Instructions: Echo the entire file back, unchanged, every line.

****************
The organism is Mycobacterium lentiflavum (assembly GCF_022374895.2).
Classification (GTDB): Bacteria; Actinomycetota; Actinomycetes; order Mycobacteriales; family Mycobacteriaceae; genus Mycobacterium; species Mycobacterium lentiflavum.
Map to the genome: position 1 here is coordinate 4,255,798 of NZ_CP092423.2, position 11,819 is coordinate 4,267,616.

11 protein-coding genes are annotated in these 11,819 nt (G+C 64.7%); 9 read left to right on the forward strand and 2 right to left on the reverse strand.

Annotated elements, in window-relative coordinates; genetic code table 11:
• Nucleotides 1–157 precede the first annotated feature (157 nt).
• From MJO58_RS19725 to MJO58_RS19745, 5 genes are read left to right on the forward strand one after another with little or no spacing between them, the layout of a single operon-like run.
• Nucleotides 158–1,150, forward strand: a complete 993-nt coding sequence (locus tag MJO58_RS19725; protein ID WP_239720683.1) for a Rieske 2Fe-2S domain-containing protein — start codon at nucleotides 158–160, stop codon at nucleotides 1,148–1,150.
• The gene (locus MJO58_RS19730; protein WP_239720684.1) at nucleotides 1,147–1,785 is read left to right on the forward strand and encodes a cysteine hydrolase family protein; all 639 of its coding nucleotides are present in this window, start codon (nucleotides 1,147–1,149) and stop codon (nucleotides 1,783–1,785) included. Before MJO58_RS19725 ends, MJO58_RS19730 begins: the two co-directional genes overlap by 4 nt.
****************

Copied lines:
The organism is Mycobacterium lentiflavum (assembly GCF_022374895.2).
Classification (GTDB): Bacteria; Actinomycetota; Actinomycetes; order Mycobacteriales; family Mycobacteriaceae; genus Mycobacterium; species Mycobacterium lentiflavum.
Map to the genome: position 1 here is coordinate 4,255,798 of NZ_CP092423.2, position 11,819 is coordinate 4,267,616.

11 protein-coding genes are annotated in these 11,819 nt (G+C 64.7%); 9 read left to right on the forward strand and 2 right to left on the reverse strand.

Annotated elements, in window-relative coordinates; genetic code table 11:
• Nucleotides 1–157 precede the first annotated feature (157 nt).
• From MJO58_RS19725 to MJO58_RS19745, 5 genes are read left to right on the forward strand one after another with little or no spacing between them, the layout of a single operon-like run.
• Nucleotides 158–1,150, forward strand: a complete 993-nt coding sequence (locus tag MJO58_RS19725; protein ID WP_239720683.1) for a Rieske 2Fe-2S domain-containing protein — start codon at nucleotides 158–160, stop codon at nucleotides 1,148–1,150.
• The gene (locus MJO58_RS19730; protein WP_239720684.1) at nucleotides 1,147–1,785 is read left to right on the forward strand and encodes a cysteine hydrolase family protein; all 639 of its coding nucleotides are present in this window, start codon (nucleotides 1,147–1,149) and stop codon (nucleotides 1,783–1,785) included. Before MJO58_RS19725 ends, MJO58_RS19730 begins: the two co-directional genes overlap by 4 nt.